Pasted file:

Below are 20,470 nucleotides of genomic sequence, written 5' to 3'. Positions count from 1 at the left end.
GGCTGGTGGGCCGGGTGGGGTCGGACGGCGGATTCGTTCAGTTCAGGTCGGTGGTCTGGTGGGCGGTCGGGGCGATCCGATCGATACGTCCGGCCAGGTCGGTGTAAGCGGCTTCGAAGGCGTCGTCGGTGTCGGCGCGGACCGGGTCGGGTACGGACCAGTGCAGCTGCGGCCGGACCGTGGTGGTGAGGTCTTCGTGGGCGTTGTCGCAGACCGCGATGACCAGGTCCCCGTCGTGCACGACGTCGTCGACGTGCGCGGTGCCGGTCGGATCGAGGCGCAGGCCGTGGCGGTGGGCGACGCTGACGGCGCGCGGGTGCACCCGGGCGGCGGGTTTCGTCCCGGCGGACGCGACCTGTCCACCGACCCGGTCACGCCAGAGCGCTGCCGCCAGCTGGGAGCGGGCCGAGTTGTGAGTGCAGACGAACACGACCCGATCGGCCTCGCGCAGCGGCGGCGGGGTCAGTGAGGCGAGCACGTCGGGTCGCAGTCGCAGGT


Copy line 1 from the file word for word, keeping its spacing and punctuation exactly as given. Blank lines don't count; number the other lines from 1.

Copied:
Below are 20,470 nucleotides of genomic sequence, written 5' to 3'. Positions count from 1 at the left end.